In December 1546 Surrey’s chickens came home to roost. He was arrested on the 2nd. The duke of Norfolk was also rounded up.  Father and son were sent to the Tower. Their home at Kenninghall was searched and their belongings confiscated. Everyone who had a grudge against the Howards emerged from the woodwork to offer their two penneth – mostly recounting Surrey’s dislike of the low born and his own inflated view of himself.

Mary Howard was also called as a witness.  She told the tale of Norfolk’s plans to forge an alliance with the Seymours and of Surrey’s objections. She along with Bessie Holland (Norfolk’s mistress) also mentioned Surrey’s new heraldic device – they noted that they didn’t like it and neither did the Duke of Norfolk. Very very foolishly in a realm where being Plantagenet could result in an appointment with the axeman Surrey had started using his grandfather Buckingham’s coat of arms along with other Plantagenet emblems.  In resurrecting the defunct coat of arms it was claimed that Surrey was repudiating the attainder that Richard III had served against Buckingham and was also stating his claim to the throne.  It was a very complicated coat of arms because Surrey had also managed to dredge up his link to Edward the Confessor and include that on the arms as well.  Lord Chancellor Wriothesley knew that not only did he have Surrey “bang to rights” but that Henry VIII would regard it as a direct threat to the Tudor succession.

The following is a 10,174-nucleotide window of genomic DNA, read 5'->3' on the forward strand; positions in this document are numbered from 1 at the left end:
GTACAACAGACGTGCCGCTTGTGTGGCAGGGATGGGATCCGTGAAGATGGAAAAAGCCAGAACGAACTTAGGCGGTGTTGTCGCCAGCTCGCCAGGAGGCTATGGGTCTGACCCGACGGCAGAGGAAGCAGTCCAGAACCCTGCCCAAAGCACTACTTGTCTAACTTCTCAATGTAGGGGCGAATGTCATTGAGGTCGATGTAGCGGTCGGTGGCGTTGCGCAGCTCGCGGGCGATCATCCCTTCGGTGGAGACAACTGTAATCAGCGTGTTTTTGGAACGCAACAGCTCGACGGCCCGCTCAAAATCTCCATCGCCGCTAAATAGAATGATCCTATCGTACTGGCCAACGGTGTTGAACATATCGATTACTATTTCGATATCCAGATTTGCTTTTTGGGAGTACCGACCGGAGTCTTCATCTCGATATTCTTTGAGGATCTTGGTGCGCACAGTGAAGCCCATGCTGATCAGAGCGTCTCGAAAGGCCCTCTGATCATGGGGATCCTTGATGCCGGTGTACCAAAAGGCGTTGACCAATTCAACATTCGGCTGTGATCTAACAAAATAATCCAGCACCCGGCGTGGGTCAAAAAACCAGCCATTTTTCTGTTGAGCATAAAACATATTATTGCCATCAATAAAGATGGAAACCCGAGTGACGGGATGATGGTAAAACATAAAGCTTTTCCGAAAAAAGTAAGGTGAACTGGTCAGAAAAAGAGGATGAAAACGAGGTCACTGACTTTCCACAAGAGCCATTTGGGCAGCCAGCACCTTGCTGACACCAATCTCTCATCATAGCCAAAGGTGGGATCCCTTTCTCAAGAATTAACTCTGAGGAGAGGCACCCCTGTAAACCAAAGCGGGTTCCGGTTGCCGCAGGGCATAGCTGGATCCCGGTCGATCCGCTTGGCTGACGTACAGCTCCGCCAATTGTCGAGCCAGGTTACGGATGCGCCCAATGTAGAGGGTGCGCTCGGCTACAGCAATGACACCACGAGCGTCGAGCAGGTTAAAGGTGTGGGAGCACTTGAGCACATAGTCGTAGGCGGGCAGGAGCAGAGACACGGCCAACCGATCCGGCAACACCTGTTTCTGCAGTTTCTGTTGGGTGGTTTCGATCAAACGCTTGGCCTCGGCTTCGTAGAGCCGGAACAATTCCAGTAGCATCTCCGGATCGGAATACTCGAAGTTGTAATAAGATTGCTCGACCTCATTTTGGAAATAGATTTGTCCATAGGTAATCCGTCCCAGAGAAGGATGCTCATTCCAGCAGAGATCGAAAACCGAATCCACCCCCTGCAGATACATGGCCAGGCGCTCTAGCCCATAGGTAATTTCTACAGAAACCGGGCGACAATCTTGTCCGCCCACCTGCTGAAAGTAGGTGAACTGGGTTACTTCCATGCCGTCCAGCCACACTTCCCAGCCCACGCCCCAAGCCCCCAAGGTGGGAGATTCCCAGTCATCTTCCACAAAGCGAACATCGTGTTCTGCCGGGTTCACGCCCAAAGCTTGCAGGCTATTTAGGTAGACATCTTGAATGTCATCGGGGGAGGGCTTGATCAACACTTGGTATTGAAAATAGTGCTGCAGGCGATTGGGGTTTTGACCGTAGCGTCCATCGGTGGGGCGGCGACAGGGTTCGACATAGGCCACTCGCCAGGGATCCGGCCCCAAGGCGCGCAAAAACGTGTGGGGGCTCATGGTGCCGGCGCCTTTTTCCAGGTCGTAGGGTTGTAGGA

Now whilst Henry didn’t necessarily wish for the balance of power to shift too far in the direction of the Seymours he couldn’t risk Surrey’s claim to the crown – at least not once Wriothesley had carefully explained it to him. Whether he’d meant to or not Surrey had managed to fall foul of the Succession Act of 1536. He was tried at the Guildhall where he called his accusers low born and wretched.  He was outraged that one of the witnesses was a woman…never mind the fact that it was his sister who’d revealed Surrey’s plan to make her Henry’s mistress.

Henry Howard, earl of Surrey was executed on 19th January 1547.  Henry VIII would die just nine days later – a fact which saved the duke of Norfolk from suffering the same fate as his son.

Hutchinson, Robert. (2009) House of Treason: Rise and Fall of a Tudor Dynasty. London: Pheonix

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The death of Katherine of Aragon